Where are you originally from?
I was born in Brooklyn, New York, but spent most of my years growing up in Staten Island. I have lived in 4 out of the 5 boroughs except The Bronx. Maybe I should rent an apartment for a month, just to say I lived in all of the NYC boroughs I loved the hustle and bustle of Manhattan (If I had to pick a favorite) but like it much quieter these days in the suburbs, and surely don’t miss looking for a parking space!
What is your education and/or career background?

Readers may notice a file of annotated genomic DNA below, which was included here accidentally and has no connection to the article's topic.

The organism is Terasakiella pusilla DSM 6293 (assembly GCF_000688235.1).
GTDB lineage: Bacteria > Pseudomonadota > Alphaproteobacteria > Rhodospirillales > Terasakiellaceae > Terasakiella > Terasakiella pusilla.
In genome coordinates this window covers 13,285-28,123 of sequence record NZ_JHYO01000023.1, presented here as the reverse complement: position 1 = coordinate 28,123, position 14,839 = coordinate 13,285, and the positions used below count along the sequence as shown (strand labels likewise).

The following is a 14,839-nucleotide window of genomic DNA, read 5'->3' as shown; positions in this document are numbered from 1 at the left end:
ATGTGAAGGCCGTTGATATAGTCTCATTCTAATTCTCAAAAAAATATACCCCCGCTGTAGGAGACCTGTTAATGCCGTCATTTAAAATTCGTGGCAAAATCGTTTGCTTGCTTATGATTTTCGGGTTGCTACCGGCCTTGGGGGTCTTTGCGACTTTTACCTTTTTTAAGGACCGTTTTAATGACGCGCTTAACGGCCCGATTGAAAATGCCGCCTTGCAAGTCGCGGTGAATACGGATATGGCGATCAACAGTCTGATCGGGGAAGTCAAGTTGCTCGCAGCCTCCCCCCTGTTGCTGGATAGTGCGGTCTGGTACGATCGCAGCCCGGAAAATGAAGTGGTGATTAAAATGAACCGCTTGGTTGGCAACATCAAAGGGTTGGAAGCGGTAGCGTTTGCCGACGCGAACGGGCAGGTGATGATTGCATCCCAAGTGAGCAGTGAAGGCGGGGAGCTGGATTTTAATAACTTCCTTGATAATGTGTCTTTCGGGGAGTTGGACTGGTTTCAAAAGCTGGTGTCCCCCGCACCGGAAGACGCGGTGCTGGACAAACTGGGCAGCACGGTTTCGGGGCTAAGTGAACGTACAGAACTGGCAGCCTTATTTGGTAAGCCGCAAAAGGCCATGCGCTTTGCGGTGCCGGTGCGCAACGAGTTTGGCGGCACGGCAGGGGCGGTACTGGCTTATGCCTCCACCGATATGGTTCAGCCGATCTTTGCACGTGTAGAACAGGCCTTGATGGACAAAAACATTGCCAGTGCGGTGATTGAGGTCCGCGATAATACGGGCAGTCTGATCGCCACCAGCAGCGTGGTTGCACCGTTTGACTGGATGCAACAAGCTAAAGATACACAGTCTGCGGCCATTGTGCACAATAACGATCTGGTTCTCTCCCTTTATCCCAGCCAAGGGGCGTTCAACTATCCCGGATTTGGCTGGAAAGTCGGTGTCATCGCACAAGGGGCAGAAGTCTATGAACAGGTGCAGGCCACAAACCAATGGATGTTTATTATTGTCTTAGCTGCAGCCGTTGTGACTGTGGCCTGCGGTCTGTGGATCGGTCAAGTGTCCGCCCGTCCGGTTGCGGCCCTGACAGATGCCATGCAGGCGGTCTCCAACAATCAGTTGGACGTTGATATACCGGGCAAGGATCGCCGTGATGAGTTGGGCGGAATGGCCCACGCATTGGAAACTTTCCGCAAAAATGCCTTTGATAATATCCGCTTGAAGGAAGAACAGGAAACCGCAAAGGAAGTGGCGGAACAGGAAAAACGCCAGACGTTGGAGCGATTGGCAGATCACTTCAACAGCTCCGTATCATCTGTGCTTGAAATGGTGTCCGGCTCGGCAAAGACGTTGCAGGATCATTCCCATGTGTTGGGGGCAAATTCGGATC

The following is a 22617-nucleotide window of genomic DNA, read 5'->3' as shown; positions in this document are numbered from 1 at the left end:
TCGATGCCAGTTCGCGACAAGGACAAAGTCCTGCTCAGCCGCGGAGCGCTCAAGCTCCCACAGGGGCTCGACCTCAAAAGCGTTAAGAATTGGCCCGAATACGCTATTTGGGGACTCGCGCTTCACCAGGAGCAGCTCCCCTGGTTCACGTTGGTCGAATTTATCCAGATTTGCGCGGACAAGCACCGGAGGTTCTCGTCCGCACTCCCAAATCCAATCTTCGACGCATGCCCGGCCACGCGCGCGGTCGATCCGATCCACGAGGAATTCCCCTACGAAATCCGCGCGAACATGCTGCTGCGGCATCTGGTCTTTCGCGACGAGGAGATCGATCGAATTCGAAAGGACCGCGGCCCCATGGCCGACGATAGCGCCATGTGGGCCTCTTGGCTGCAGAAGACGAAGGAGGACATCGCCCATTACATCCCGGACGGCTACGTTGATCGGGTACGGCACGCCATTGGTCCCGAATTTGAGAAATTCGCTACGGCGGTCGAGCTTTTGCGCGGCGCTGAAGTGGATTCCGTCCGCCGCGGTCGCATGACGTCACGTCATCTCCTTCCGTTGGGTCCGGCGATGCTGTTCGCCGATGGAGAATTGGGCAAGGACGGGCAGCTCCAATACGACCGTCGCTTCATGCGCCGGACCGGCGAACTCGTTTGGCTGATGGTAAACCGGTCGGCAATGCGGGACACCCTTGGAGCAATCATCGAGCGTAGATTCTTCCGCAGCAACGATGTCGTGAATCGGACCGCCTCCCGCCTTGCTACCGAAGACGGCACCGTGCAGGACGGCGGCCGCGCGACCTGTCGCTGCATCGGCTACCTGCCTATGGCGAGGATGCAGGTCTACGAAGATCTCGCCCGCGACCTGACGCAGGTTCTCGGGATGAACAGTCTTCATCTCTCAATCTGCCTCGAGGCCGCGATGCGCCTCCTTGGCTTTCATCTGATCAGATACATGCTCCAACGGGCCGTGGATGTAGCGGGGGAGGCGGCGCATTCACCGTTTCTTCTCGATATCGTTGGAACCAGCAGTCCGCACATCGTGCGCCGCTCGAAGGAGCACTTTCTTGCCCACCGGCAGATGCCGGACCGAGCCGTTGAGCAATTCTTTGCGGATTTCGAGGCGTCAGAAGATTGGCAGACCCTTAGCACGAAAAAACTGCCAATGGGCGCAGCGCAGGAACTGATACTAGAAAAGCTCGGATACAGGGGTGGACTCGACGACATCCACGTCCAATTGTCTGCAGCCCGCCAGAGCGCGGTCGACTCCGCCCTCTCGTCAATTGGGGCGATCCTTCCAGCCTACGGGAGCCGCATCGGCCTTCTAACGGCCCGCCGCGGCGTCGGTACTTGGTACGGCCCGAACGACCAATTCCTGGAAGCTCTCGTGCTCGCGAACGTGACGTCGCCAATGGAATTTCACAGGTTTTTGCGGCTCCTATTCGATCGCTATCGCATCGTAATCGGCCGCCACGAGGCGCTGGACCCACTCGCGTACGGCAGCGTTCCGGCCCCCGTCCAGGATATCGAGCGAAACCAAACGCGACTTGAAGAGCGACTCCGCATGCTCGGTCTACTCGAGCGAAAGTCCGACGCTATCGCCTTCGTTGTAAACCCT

I have a degree in Atmospheric Sciences, a.k.a Meteorology from the University of Albany, New York. No, I'm not on television, since I often get asked that question as soon as people hear “meteorologist”, but I have worked as a producer for ABC Good Morning America and for Fox 5(WNYW) both located in Manhattan. At Good Morning America, being a freelancer weather producer involved creating weather graphics, writing and vocalizing scripts to anchors and on-air personalities. Since it was not just confined to New York City, but forecasting all of the U.S.A, I really had to be up on my A-game. It was fun, but sometime stressful and challenging, especially working straight through Hurricane Katrina with numerous hourly updates to ABC affiliates. For many years, I was an on-site meteorologist for the Macy’s Thanksgiving Day Parade. I used weather instruments including an anemometer which measures wind direction and velocities and had the job of relaying critical information to parade officials and local government agencies, prior to and during the parade. Based on my input, officials would determine whether or not to fly balloons at lower heights or ground them due to the wind speeds. It was often quite cold many parade mornings, but was a rewarding experience, and I also had a front row seat to the parade every year.